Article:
The Chestnut Hill Friends Meeting has received a financial boost to help make its new meetinghouse a memorable space: a $75,000 grant from the National Endowment for the Arts.
The new meetinghouse will include an installation by contemporary American artist James Turrell, whose work deals primarily in light and space.
He’s known for creating Skyspaces – simple rooms with an aperture in the ceiling through which viewers observe the ever-changing sky. Such a Skyspace will be incorporated into the new meetinghouse, set to be completed in April of 2013 near the current meeting house at the intersections of East Mermaid Lane and Germantown Avenue.
James Bradberry of Bryn Mawr is the architect of the $6 million project. Because both meetinghouses and Turrell’s Skyspaces are inwardly focused and simple in design, he says, “To some degree, there wasn’t much to incorporate. The big difference is the hole in the ceiling – here in Philadelphia, we don’t live in the most benign climate in the world.”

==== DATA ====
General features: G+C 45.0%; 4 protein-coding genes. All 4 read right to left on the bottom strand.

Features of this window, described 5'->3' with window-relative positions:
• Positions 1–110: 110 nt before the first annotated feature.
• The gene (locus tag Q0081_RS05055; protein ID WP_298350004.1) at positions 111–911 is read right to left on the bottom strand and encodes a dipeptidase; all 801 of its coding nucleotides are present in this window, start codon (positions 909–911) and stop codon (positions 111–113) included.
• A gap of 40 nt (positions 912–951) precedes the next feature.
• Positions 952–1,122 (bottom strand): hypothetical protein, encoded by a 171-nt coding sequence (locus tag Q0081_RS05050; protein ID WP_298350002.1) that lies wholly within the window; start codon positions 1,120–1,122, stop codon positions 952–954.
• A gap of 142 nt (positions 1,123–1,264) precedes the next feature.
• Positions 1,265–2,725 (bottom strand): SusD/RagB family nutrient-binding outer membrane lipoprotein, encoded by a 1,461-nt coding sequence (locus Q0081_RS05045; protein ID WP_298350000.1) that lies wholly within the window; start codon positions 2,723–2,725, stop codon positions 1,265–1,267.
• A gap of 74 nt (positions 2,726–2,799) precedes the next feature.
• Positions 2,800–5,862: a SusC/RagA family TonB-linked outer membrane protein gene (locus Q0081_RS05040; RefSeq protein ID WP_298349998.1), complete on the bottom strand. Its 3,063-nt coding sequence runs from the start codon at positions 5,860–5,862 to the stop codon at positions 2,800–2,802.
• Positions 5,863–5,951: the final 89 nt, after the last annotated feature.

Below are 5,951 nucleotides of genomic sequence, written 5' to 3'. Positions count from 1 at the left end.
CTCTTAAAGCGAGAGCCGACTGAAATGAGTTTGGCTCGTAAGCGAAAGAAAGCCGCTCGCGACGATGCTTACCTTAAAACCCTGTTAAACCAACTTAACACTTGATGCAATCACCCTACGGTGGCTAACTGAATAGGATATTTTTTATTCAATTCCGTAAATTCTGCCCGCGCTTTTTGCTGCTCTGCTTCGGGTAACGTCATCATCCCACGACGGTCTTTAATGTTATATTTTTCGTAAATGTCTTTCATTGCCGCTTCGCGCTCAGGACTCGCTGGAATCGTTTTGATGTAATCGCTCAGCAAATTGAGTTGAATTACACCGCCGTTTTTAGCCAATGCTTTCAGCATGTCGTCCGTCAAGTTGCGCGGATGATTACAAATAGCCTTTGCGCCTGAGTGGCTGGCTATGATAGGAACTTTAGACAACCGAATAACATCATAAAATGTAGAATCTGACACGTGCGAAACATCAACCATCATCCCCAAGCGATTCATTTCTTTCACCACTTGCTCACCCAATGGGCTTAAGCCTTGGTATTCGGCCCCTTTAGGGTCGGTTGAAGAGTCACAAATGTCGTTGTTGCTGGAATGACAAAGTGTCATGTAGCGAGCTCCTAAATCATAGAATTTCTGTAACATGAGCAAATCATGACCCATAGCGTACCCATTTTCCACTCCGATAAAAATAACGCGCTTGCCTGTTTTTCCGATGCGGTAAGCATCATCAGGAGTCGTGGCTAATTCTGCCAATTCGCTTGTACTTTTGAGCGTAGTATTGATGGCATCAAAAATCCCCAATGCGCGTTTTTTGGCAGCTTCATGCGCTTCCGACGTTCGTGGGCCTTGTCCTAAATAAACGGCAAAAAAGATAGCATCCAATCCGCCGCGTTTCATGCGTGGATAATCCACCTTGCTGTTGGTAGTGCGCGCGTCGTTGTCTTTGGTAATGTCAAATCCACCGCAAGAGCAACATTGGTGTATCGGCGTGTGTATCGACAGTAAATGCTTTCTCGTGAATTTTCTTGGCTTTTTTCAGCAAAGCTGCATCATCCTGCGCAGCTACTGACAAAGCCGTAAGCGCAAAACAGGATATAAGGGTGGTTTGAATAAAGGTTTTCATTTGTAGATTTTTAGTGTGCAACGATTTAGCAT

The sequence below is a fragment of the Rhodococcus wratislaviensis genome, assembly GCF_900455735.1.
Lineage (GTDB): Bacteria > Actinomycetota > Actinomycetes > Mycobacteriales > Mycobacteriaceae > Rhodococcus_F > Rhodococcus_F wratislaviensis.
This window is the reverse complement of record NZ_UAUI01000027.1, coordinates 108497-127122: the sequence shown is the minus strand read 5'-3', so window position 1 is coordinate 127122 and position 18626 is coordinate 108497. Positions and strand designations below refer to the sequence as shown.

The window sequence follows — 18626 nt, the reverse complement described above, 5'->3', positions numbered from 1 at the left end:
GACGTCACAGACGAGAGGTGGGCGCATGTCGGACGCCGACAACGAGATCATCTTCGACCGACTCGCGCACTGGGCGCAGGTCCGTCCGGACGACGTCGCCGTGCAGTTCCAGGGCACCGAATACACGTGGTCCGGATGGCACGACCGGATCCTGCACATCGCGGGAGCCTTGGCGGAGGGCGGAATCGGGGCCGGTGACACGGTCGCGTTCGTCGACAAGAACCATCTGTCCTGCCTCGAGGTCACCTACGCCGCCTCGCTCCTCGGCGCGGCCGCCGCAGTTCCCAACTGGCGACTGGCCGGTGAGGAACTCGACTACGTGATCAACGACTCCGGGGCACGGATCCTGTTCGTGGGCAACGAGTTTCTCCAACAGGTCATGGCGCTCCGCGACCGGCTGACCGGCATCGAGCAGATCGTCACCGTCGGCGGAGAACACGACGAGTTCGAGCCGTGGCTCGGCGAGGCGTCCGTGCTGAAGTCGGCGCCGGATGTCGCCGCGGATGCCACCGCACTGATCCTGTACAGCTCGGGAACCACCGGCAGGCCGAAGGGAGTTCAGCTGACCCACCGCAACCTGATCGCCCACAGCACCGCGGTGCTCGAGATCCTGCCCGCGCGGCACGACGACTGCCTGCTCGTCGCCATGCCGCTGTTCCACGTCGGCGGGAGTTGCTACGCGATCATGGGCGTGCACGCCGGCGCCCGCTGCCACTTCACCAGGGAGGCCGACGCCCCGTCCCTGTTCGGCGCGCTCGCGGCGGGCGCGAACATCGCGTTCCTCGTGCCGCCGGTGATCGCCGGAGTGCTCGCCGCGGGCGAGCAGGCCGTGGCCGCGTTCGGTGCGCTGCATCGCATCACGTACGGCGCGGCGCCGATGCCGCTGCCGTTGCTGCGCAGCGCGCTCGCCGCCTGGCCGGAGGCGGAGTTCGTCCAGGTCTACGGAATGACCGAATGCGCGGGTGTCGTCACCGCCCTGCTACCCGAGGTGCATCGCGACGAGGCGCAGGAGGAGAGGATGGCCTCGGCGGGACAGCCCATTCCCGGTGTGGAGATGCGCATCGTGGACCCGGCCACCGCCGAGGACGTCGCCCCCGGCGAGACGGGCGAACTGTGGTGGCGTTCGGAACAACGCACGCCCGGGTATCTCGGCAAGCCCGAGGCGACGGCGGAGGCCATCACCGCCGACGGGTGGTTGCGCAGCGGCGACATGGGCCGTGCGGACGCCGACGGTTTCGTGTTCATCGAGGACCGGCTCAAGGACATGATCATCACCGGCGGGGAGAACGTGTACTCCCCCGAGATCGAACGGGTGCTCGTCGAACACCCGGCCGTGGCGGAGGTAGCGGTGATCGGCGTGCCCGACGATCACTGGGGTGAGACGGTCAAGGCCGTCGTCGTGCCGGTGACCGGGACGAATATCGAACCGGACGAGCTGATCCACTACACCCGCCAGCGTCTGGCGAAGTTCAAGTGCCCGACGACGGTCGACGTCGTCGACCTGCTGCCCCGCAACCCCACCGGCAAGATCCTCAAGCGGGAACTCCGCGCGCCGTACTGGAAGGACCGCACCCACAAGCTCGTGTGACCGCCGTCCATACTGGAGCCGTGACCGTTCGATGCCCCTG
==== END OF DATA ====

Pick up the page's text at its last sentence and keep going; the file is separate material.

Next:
Indeed, on a day like today (pouring rain, whipping winds) the hole would be covered. Bradberry says his team is working with an engineering firm that specializes in retractable sports stadium roofs to combat inevitable climate issues.
On working with Turrell, Bradberry says, “He’s the most humble famous person I’ve ever met in my life. A humble genius of sorts.”
That, after all, is the Quaker way – and Turrell is, in fact, a Quaker. He’s donating his services to the project; the grant will help cover the cost of the engineering related to the Skyspace.
Turrell created a similar Skyspace-equipped meetinghouse in Houston, a project which was featured in an hour-long PBS documentary about his work. You can watch it here.